Livingston deputies begin seizing "bath salts" - WAFB 9 News Baton Rouge, Louisiana News, Weather, Sports

Livingston deputies begin seizing "bath salts"

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By Tyana Williams - bio | email

LIVINGSTON, LA (WAFB) - It has been called the "poor man's meth" known as a legal way to get high. Today Governor Bobby Jindal signed an emergency rule making fake "bath salts" illegal.  The synthetic drug is sold online and at gas station stores.

It is the first time something like this has been done. Jindal says the chemicals in this fake "bath salt" are now considered a schedule one drug, meaning not for medicinal purposes, but having high abuse potential.

Deputies in Livingston Parish wasted no time hitting several stores after the governor's announcement. They say they knew where the stuff was being sold, now they can get it off the streets.

"Whatever kind of bath salt you got, put it right here," said one Livingston deputy. 9 News rode along with Livingston deputies as they began confiscating the drugs. Livingston Parish deputies have known gas station stores have been selling the synthetic drugs by the packet. Now they can take them off the shelves.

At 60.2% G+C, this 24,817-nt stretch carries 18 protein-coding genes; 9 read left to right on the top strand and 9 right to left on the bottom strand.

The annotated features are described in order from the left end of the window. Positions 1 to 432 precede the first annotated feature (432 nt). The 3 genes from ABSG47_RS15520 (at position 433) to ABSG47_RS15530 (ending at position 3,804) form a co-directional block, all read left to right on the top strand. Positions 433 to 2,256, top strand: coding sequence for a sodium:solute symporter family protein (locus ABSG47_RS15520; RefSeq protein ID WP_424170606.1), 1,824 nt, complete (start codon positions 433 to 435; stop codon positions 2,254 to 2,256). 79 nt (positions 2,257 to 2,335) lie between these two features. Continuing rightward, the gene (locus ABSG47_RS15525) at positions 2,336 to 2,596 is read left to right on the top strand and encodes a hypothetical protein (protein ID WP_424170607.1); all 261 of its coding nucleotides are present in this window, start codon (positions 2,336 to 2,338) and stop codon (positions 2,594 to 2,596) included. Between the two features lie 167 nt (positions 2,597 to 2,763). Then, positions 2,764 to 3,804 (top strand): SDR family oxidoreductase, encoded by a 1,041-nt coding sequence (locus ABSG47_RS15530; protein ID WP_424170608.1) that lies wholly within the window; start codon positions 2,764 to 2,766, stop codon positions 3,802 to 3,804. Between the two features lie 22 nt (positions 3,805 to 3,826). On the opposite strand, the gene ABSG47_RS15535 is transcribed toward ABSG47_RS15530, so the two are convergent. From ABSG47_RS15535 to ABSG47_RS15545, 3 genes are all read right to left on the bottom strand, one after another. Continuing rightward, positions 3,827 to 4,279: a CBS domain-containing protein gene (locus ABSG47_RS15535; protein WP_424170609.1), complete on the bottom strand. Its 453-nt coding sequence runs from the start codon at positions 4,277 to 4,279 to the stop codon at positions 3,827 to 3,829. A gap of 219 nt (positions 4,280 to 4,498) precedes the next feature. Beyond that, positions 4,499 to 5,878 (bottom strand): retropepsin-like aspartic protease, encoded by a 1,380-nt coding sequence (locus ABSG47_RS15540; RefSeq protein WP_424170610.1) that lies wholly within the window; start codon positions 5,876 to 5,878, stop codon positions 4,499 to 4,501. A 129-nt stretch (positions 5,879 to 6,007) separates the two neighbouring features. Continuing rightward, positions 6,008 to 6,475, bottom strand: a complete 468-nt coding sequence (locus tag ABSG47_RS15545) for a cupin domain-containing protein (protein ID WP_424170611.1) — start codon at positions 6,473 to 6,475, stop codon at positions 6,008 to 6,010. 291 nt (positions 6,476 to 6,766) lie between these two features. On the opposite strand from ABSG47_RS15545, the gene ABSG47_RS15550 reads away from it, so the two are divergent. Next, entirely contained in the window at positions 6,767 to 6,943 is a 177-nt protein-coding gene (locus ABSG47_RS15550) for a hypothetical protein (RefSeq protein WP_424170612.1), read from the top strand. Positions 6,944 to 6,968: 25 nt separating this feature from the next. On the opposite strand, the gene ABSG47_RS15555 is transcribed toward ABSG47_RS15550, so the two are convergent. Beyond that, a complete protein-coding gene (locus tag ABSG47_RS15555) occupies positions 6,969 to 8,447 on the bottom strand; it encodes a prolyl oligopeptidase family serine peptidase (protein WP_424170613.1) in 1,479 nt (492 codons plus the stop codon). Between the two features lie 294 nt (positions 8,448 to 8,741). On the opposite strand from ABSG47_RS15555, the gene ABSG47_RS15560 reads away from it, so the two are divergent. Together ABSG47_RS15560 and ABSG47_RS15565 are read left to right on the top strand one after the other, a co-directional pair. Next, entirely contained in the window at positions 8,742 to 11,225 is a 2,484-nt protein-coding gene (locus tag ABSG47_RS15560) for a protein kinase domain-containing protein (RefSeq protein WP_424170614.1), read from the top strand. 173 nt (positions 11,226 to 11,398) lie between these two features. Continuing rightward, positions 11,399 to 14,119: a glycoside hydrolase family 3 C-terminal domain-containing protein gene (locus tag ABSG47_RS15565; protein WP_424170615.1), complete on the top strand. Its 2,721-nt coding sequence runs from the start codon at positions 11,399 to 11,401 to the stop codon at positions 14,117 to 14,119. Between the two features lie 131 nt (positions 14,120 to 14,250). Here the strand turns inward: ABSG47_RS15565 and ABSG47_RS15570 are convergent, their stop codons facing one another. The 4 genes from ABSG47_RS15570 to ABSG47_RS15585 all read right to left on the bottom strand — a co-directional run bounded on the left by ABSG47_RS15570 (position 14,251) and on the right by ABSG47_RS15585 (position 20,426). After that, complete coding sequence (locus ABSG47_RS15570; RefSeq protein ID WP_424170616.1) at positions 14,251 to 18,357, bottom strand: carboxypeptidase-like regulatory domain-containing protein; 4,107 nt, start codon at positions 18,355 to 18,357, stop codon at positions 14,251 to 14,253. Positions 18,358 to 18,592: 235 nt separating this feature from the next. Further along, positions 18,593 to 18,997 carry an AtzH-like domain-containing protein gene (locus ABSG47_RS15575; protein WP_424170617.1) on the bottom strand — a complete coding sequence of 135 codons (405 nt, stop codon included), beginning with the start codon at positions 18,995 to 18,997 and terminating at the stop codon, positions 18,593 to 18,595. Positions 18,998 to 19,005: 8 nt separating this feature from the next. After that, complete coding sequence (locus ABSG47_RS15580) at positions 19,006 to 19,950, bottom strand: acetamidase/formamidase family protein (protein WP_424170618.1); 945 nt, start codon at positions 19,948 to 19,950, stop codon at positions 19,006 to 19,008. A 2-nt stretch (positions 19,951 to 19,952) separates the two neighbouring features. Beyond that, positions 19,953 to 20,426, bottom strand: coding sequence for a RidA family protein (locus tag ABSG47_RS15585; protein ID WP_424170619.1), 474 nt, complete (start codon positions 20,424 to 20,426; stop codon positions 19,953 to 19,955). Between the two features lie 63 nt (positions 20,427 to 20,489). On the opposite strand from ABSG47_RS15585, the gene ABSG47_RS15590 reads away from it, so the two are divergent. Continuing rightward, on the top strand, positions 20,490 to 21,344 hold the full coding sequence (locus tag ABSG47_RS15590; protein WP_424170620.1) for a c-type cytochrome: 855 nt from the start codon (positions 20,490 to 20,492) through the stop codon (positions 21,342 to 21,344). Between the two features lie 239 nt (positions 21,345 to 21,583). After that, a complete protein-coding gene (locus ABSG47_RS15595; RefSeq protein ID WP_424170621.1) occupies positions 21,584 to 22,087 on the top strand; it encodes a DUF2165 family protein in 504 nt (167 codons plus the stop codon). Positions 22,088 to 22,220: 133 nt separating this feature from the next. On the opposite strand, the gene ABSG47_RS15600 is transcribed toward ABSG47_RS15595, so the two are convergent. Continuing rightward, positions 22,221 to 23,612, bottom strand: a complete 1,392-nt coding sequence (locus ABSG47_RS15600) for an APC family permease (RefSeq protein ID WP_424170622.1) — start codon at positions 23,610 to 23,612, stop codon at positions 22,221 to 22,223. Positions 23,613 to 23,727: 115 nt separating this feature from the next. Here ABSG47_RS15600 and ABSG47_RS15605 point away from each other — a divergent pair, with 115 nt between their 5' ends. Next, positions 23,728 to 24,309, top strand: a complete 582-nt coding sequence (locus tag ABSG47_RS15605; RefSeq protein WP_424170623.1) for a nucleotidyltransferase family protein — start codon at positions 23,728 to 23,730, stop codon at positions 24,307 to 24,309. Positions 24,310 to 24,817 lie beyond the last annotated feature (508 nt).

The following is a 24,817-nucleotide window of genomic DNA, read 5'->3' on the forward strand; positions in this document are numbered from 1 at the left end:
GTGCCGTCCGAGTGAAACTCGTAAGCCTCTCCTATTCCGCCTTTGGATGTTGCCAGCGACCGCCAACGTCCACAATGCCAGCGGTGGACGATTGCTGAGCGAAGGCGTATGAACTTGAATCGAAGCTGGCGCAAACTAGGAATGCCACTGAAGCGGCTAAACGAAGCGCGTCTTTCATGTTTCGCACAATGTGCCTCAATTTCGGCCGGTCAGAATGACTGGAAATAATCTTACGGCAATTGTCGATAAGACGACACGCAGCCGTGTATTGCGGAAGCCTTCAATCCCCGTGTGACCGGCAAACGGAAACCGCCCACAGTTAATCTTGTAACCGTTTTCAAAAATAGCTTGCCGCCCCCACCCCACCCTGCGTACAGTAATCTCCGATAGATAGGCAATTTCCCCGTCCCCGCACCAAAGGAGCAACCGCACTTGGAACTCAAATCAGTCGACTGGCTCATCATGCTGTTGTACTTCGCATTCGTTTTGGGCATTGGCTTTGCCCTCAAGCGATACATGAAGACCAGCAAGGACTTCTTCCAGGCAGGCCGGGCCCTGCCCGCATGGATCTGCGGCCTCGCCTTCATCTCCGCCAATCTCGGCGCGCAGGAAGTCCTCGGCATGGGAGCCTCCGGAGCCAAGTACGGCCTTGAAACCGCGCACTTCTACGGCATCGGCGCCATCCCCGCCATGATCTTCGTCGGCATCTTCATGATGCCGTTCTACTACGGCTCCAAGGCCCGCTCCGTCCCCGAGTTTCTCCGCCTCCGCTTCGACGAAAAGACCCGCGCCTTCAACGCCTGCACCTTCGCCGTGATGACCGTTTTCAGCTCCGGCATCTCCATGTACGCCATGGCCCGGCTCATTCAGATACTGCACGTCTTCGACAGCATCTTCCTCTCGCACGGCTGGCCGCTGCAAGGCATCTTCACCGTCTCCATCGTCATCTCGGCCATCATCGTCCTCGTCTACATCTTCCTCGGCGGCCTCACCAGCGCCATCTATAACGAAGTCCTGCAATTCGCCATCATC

"Therefore making it illegal to possess, manufacture or distribute these products in the state of Louisiana," said Governor Jindal.  "This is a growing threat...some are saying it's greater than crystal meth in their communities."

At Rayburn's Grocery, in Satsuma there were six different brands of the "bath salt" for sale behind the counter.  Each around 250 milligrams per packet for $20 to $45 dollars each.

The drug is said to cause the same high as cocaine or ecstasy, and are ingested the same way as other drugs. Patients have been treated for paranoia, hallucinations and many report suicidal thoughts.

Walter Reed, District Attorney for the 22 JDC, says three people in Louisiana have taken their own life. "A mother in Minden, Louisiana told me her son hung himself," Reed said.

Livingston's law enforcement is asking stores to hand the stuff over voluntarily. At one shop, it took some convincing before the store owner complied.

"It's a felony to possess the stuff. If you have any around and we find out, you going to jail for it," said a deputy to one store owner.  After hearing that, the owner went outside and returned with ten packets of "Cloud9" - another brand of the drugs. The owner told 9 News, he only sold it because customers asked him to.

Deputies say the one thing they want to find out now is where and from who these stores are getting the drugs.

If you have the drugs in your possession, you can face up to 30 years in prison. The governor says they'll need to pass additional legislation, in case manufacturers try to switch the chemicals and continue selling the drug.

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